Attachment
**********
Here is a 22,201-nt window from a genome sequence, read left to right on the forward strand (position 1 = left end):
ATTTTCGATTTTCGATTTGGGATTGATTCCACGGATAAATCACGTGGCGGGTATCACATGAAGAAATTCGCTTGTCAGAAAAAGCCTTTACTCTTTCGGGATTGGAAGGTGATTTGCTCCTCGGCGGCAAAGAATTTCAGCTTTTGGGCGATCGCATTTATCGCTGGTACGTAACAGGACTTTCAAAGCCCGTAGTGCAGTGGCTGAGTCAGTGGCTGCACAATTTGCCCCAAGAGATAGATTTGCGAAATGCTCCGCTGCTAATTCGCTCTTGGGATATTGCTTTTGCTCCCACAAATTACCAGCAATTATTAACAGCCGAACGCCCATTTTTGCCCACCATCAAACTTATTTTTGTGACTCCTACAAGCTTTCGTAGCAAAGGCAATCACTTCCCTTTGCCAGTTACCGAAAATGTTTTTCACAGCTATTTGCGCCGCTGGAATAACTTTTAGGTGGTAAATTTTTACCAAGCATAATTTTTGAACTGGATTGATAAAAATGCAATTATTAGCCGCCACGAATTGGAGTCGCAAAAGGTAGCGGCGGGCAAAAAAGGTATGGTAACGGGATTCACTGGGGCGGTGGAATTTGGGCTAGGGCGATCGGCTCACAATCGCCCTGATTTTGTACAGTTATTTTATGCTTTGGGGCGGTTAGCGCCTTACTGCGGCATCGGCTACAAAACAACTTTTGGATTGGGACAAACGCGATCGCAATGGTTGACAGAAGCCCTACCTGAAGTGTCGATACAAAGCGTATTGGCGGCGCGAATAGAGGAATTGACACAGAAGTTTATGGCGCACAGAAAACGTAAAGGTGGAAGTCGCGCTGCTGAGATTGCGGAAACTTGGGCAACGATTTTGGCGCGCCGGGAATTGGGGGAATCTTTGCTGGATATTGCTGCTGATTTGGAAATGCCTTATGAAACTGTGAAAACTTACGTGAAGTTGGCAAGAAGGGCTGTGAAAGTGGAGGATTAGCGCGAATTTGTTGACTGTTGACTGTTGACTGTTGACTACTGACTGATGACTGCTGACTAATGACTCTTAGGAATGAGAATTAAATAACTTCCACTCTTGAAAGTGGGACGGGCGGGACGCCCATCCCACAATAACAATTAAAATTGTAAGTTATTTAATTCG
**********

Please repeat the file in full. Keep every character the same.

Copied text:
Here is a 22,201-nt window from a genome sequence, read left to right on the forward strand (position 1 = left end):
ATTTTCGATTTTCGATTTGGGATTGATTCCACGGATAAATCACGTGGCGGGTATCACATGAAGAAATTCGCTTGTCAGAAAAAGCCTTTACTCTTTCGGGATTGGAAGGTGATTTGCTCCTCGGCGGCAAAGAATTTCAGCTTTTGGGCGATCGCATTTATCGCTGGTACGTAACAGGACTTTCAAAGCCCGTAGTGCAGTGGCTGAGTCAGTGGCTGCACAATTTGCCCCAAGAGATAGATTTGCGAAATGCTCCGCTGCTAATTCGCTCTTGGGATATTGCTTTTGCTCCCACAAATTACCAGCAATTATTAACAGCCGAACGCCCATTTTTGCCCACCATCAAACTTATTTTTGTGACTCCTACAAGCTTTCGTAGCAAAGGCAATCACTTCCCTTTGCCAGTTACCGAAAATGTTTTTCACAGCTATTTGCGCCGCTGGAATAACTTTTAGGTGGTAAATTTTTACCAAGCATAATTTTTGAACTGGATTGATAAAAATGCAATTATTAGCCGCCACGAATTGGAGTCGCAAAAGGTAGCGGCGGGCAAAAAAGGTATGGTAACGGGATTCACTGGGGCGGTGGAATTTGGGCTAGGGCGATCGGCTCACAATCGCCCTGATTTTGTACAGTTATTTTATGCTTTGGGGCGGTTAGCGCCTTACTGCGGCATCGGCTACAAAACAACTTTTGGATTGGGACAAACGCGATCGCAATGGTTGACAGAAGCCCTACCTGAAGTGTCGATACAAAGCGTATTGGCGGCGCGAATAGAGGAATTGACACAGAAGTTTATGGCGCACAGAAAACGTAAAGGTGGAAGTCGCGCTGCTGAGATTGCGGAAACTTGGGCAACGATTTTGGCGCGCCGGGAATTGGGGGAATCTTTGCTGGATATTGCTGCTGATTTGGAAATGCCTTATGAAACTGTGAAAACTTACGTGAAGTTGGCAAGAAGGGCTGTGAAAGTGGAGGATTAGCGCGAATTTGTTGACTGTTGACTGTTGACTGTTGACTACTGACTGATGACTGCTGACTAATGACTCTTAGGAATGAGAATTAAATAACTTCCACTCTTGAAAGTGGGACGGGCGGGACGCCCATCCCACAATAACAATTAAAATTGTAAGTTATTTAATTCG